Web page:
Karnataka to appeal against Jayalalithaa’s acquittal

Filing the appeal is inevitable and the decision has been made purely on the basis of merit, says Karnataka Law Minister

June 01, 2015 02:21 pm | Updated November 28, 2021 07:39 am IST - Bengaluru

Karnataka State Cabinet on Monday decided to file an appeal in the Supreme Court against the High Court’s verdict of acquitting AIADMK General Secretary Jayalalithaa and three others in the disproportionate assets’ case.

The Cabinet has also decided to continue with the services of Senior Advocate B. V. Acharya by appointing him as Special Counsel to argue the case before the Apex Court, while Mr. Sandesh J Chouta will assist him.

"It is inevitable for us to file an appeal before the Supreme Court as Karnataka has been declared as the sole prosecuting agency by the Supreme Court with respect to the disproportionate assets’ case. We have to execute our responsibility properly by filing the appeal," Law Minister T. B. Jayachandra told reporters after the Cabinet meeting.

He made it clear that the decision to file an appeal had been taken purely on the basis of the "merit of the case as well as legal issues" and no political considerations were involved.

"There is no question of any political vendetta involved here," he remarked while pointing out that the Special Public Prosecutor, the Advocate General and the Law Department had all opined that it was a fit case to appeal.

He said the authorities have been directed to immediately commence the process of filing the appeal. Refusing to divulgethe details regarding the basis on which the appeal would be filed, Mr. Jayachandra only said various issues, including the reported error in computing the total loans treated as income of the accused, would be part of the appeal.

While Mr. Acharya had publicly stated that it is a fit case to appeal, Advocate-general Ravivarma Kumar too had recently cautioned the State Government that it would be a "great travesty of justice" to allow the High Court’s acquittal of Ms. Jayalalithaa to become final by not appealing in the apex court.

When asked about the delay in taking a final call on filing the appeal, Mr. Jayachandra remarked that the government had been given 90 days’ time to make a decision in this regard. Answering queries, he maintained that the Congress high command had not interfered in the process of taking the decision on appeal.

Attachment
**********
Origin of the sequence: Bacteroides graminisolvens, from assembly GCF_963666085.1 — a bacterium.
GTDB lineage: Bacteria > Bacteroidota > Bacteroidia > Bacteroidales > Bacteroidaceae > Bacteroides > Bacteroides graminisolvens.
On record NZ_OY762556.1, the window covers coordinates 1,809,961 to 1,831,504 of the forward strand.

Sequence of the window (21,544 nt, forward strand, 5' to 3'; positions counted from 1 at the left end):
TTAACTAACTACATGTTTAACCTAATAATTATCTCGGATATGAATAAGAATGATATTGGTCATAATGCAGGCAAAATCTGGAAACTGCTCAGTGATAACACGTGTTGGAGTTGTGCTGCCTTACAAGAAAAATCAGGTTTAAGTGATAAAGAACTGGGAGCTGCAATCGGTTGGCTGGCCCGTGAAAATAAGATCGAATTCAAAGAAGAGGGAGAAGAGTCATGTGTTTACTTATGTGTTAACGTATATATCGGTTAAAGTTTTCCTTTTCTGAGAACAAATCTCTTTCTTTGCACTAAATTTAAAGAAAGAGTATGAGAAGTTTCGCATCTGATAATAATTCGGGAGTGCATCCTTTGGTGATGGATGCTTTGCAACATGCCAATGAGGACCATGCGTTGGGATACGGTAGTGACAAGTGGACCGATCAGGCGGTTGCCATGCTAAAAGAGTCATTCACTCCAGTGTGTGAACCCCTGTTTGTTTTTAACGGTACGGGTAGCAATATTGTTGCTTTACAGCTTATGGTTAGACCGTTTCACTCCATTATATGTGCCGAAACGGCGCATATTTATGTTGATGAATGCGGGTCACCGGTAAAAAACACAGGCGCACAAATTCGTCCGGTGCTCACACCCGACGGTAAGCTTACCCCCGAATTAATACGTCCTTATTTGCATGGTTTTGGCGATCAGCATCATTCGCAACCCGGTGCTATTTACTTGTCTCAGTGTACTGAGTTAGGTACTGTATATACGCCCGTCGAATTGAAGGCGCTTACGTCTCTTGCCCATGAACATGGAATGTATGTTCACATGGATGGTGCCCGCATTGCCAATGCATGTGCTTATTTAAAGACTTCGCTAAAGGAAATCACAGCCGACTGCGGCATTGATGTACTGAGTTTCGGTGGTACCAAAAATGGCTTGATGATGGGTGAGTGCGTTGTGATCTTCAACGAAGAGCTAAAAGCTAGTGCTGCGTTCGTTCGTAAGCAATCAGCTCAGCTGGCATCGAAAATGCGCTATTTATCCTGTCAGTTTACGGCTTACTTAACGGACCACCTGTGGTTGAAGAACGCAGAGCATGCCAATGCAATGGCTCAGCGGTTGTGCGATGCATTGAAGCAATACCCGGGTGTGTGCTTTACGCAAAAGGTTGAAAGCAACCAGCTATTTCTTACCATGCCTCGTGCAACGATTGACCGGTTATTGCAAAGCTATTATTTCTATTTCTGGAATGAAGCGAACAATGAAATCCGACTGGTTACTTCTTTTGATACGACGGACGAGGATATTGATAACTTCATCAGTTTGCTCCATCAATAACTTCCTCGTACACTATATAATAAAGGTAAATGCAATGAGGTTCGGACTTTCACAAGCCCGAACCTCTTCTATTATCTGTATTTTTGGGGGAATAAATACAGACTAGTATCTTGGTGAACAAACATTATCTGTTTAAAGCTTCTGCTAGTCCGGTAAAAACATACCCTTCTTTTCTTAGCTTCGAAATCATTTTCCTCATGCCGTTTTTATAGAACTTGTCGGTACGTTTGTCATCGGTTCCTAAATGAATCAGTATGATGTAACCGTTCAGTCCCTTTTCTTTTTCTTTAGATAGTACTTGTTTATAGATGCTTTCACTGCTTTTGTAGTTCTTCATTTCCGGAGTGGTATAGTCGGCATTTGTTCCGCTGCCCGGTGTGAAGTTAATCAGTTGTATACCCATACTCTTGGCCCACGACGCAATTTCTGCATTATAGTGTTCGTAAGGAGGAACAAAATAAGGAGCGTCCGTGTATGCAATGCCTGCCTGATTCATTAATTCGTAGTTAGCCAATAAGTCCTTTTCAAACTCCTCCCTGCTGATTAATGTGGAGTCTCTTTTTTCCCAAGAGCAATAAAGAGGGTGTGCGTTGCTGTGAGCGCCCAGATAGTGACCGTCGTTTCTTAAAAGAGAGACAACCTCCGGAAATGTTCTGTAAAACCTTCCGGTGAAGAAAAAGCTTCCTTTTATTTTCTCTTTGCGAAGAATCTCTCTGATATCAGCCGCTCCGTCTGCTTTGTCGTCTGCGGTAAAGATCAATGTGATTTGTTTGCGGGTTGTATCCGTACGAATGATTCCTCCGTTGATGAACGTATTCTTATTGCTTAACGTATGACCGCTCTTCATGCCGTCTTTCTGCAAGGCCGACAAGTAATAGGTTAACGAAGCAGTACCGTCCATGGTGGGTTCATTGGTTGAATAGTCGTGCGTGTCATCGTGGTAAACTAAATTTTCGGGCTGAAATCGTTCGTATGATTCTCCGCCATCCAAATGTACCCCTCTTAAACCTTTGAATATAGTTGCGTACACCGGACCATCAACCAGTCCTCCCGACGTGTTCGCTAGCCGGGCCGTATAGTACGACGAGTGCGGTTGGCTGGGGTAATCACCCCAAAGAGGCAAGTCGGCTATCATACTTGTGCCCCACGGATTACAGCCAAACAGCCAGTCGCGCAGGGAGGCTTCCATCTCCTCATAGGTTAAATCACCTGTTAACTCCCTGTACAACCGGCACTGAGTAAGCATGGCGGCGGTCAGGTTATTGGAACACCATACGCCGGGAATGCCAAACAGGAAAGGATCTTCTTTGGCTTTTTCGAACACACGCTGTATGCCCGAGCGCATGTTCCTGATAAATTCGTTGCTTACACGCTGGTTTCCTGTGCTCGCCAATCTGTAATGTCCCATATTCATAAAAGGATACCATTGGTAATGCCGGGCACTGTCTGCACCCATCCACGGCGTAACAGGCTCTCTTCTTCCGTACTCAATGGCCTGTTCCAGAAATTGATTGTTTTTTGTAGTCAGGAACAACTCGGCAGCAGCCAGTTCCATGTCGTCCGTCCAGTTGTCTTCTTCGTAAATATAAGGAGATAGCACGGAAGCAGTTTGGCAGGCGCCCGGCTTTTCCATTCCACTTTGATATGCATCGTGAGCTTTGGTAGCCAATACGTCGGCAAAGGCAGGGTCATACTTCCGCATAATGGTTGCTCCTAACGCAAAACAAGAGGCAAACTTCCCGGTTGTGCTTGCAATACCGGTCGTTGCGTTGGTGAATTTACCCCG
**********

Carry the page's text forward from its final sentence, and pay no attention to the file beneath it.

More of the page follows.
"Actually Karnataka had nothing to do with this case. It was the Supreme Court that transferred this case to Karnataka as it is one of the best administered states. We need to live up to the expectations and act responsibly," he said.

Meanwhile, sources in the state Cabinet said that during the discussion, a senior minister had stressed the need for assessing the political fallout of filing an appeal before making a final decision.

The clinching argument

The value of disproportionate assets was Rs. 2.82 crore and this value was not enough to convict them on charges of corruption, said Justice C.R. Kumaraswamy in his verdict while disagreeing with the verdict of the Special Court, which had computed the value of DA at Rs. 53.6 crore.

AIADMK chief keeps her plans under wraps

In a statement, Ms. Jayalalithaa said the verdict gave her immense satisfaction and proved that she was innocent. She warned her political opponents to end their conspiracies against her and thanked the partymen and people who prayed for her. But she did not reveal any of her plans. > Read more

What the SPP said

“Counsel for the accused were allowed to make oral arguments for nearly two months, but no prosecutor authorised by Karnataka was present during such arguments,” B.V. Acharya said. > Read more


>Trial, errors and judgment - Sanjay Hegde After a long and convoluted progress through the courts, Ms. Jayalalithaa has finally been acquitted by the High Court. But this might not be the end of the morality play, with another appeal looking likely.

>Amma’s apogee moment - A.R. Venkatachalapathy History, the Marxist cliché goes, repeats itself twice — usually as a tragedy and then as a farce. But sometimes it repeats itself as a bigger tragedy. As the implications of the Karnataka High Court’s blanket acquittal of former Tamil Nadu Chief Minister Jayalalithaa are thrashed threadbare, some crucial cultural questions remain to be explored.

>Where loyalty trumps all - Meera Srinivasan Loyalty, in a sense, has been the hallmark of Tamil Nadu politics. A person’s political commitment is primarily judged, in political circles, by her steely resolve to stick to a leader no matter what he or she is accused of. So what if critics label their leaders corrupt, authoritarian or power-hungry? “None like our leader,” they will vouch, with unmistakable earnestness.

How DA came to account for less than 10% of income

  • Vigilance probe’s findings: Construction costs: Rs.27,79,88, 945 Marriage expenses: Rs.6,25,04,222
  • High Court’s findings: Construction costs: Rs.5,10,54,060 Marriage expenses: Rs.28,68,000
  • Exaggerated value: Construction costs: Rs.2,69,34,885 Marriage expenses: Rs.6,16,36,222
  • Total assets: Vigilance estimate - Exaggerated value Rs. 37,59,02,466
  • Disproportionate assets: Total assets - Total income
  • Rs.37,59,02,466-Rs.34,76,65,654 = Rs.2,82,36,812
  • Rs.2,82,36,812 x 100/Rs.34,76,65,654=

The Hindu Editorial

  • > A sensational comeback The Karnataka HC’s judgment absolving Ms. Jayalalithaa of the grave charge that she amassed wealth illegally is undoubtedly a resounding political victory for her.
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